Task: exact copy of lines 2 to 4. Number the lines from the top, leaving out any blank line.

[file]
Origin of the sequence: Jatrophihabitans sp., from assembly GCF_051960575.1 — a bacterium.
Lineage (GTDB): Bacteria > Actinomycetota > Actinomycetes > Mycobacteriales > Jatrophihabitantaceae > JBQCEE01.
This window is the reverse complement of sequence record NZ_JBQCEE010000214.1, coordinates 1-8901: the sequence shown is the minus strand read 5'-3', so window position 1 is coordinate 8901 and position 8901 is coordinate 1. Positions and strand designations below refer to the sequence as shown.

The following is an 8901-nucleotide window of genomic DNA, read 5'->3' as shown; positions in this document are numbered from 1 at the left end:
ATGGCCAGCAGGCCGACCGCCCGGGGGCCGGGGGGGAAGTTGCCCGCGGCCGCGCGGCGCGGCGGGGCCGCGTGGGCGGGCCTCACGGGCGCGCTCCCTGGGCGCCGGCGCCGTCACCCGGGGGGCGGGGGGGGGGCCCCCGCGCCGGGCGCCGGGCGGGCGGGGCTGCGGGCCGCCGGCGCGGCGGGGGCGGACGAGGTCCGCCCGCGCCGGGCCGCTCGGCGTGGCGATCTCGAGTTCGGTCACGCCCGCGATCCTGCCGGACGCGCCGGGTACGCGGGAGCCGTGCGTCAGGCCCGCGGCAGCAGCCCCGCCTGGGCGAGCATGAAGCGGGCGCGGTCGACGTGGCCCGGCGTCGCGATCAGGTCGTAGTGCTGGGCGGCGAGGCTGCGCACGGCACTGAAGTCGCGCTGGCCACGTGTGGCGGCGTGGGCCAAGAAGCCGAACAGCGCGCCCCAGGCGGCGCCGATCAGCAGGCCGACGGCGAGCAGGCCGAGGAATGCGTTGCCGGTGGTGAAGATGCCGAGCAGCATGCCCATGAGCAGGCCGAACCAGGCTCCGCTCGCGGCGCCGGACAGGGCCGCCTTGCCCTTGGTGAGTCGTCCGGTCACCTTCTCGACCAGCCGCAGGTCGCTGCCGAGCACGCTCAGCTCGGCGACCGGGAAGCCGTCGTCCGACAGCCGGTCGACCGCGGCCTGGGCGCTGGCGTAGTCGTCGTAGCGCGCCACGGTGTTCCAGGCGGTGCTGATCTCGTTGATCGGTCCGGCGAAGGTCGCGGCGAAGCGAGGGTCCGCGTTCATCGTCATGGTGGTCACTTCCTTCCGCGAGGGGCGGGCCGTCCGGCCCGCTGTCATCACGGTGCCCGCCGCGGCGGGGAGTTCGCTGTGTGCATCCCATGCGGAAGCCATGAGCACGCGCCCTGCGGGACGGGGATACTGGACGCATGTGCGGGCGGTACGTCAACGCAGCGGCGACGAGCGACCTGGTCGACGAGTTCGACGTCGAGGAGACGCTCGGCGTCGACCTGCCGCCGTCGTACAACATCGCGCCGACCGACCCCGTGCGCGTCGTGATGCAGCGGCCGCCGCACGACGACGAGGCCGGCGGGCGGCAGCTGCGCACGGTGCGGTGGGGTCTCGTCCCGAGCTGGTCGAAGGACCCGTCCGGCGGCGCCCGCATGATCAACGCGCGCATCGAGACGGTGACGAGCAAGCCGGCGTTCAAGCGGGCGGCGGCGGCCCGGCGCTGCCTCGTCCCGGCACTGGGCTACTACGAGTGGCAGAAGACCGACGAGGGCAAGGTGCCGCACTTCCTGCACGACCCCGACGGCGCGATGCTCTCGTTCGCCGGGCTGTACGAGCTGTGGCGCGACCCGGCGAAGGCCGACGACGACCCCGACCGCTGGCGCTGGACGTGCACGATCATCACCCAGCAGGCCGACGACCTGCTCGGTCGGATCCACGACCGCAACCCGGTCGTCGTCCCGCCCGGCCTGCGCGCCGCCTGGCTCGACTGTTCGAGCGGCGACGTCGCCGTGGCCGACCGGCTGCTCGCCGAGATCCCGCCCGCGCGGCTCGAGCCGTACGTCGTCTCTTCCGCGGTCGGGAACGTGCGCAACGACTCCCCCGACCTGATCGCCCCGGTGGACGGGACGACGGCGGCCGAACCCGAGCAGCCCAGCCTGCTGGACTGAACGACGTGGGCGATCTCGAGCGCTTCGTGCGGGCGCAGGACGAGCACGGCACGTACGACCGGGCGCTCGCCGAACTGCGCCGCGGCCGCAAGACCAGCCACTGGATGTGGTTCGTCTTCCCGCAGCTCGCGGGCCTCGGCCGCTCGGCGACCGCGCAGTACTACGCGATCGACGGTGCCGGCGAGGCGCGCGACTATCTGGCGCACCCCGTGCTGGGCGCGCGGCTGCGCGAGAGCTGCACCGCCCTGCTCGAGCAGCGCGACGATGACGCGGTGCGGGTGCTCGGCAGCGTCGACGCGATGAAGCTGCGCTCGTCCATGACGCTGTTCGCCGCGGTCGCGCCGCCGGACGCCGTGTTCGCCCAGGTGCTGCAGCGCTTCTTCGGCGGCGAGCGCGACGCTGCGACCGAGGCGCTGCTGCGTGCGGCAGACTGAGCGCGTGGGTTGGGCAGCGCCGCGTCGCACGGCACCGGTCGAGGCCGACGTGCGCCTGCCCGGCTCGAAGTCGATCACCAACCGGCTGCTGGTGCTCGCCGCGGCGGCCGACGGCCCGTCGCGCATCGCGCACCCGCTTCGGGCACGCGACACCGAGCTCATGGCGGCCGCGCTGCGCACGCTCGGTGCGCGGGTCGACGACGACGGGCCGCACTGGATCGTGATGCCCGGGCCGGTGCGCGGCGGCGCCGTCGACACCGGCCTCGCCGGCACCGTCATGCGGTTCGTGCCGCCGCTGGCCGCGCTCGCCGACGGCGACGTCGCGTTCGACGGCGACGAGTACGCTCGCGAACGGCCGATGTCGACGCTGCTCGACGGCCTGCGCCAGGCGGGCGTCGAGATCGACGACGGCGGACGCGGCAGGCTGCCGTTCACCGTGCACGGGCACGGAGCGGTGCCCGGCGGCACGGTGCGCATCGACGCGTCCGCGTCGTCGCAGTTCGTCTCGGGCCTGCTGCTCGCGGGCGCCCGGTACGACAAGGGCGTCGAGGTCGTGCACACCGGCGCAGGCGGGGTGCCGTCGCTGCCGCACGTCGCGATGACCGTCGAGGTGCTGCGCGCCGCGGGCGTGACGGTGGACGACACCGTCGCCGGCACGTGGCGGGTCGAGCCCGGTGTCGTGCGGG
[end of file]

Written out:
Lineage (GTDB): Bacteria > Actinomycetota > Actinomycetes > Mycobacteriales > Jatrophihabitantaceae > JBQCEE01.
This window is the reverse complement of sequence record NZ_JBQCEE010000214.1, coordinates 1-8901: the sequence shown is the minus strand read 5'-3', so window position 1 is coordinate 8901 and position 8901 is coordinate 1. Positions and strand designations below refer to the sequence as shown.

The following is an 8901-nucleotide window of genomic DNA, read 5'->3' as shown; positions in this document are numbered from 1 at the left end: